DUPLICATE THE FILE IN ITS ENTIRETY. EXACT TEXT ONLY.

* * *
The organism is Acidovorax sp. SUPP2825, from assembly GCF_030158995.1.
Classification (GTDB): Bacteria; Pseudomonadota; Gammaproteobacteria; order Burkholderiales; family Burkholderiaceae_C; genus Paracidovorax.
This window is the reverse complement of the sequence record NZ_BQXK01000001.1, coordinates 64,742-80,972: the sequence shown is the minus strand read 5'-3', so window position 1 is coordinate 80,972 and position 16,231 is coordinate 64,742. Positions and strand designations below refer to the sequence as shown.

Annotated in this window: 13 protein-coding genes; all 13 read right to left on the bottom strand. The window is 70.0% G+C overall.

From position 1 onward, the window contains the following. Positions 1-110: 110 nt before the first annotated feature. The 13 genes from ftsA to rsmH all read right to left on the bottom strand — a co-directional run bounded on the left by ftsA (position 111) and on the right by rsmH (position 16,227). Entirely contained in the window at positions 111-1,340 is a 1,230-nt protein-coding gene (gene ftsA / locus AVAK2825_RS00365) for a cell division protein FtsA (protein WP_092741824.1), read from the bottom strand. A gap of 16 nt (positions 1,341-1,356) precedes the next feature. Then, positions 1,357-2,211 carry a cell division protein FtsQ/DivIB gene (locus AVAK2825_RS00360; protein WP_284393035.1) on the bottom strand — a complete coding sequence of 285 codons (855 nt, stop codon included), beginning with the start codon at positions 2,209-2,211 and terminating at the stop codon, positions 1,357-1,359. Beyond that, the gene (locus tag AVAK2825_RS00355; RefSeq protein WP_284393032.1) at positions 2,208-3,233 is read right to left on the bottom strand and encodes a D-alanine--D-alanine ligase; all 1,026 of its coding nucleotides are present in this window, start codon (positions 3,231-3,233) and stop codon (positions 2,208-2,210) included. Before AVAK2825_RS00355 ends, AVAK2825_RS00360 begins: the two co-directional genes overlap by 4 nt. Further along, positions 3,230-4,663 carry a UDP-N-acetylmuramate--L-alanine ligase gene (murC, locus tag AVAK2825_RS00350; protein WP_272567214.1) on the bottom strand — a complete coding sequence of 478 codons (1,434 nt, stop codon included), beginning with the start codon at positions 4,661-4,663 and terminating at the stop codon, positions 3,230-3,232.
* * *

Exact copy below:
The organism is Acidovorax sp. SUPP2825, from assembly GCF_030158995.1.
Classification (GTDB): Bacteria; Pseudomonadota; Gammaproteobacteria; order Burkholderiales; family Burkholderiaceae_C; genus Paracidovorax.
This window is the reverse complement of the sequence record NZ_BQXK01000001.1, coordinates 64,742-80,972: the sequence shown is the minus strand read 5'-3', so window position 1 is coordinate 80,972 and position 16,231 is coordinate 64,742. Positions and strand designations below refer to the sequence as shown.

Annotated in this window: 13 protein-coding genes; all 13 read right to left on the bottom strand. The window is 70.0% G+C overall.

From position 1 onward, the window contains the following. Positions 1-110: 110 nt before the first annotated feature. The 13 genes from ftsA to rsmH all read right to left on the bottom strand — a co-directional run bounded on the left by ftsA (position 111) and on the right by rsmH (position 16,227). Entirely contained in the window at positions 111-1,340 is a 1,230-nt protein-coding gene (gene ftsA / locus AVAK2825_RS00365) for a cell division protein FtsA (protein WP_092741824.1), read from the bottom strand. A gap of 16 nt (positions 1,341-1,356) precedes the next feature. Then, positions 1,357-2,211 carry a cell division protein FtsQ/DivIB gene (locus AVAK2825_RS00360; protein WP_284393035.1) on the bottom strand — a complete coding sequence of 285 codons (855 nt, stop codon included), beginning with the start codon at positions 2,209-2,211 and terminating at the stop codon, positions 1,357-1,359. Beyond that, the gene (locus tag AVAK2825_RS00355; RefSeq protein WP_284393032.1) at positions 2,208-3,233 is read right to left on the bottom strand and encodes a D-alanine--D-alanine ligase; all 1,026 of its coding nucleotides are present in this window, start codon (positions 3,231-3,233) and stop codon (positions 2,208-2,210) included. Before AVAK2825_RS00355 ends, AVAK2825_RS00360 begins: the two co-directional genes overlap by 4 nt. Further along, positions 3,230-4,663 carry a UDP-N-acetylmuramate--L-alanine ligase gene (murC, locus tag AVAK2825_RS00350; protein WP_272567214.1) on the bottom strand — a complete coding sequence of 478 codons (1,434 nt, stop codon included), beginning with the start codon at positions 4,661-4,663 and terminating at the stop codon, positions 3,230-3,232.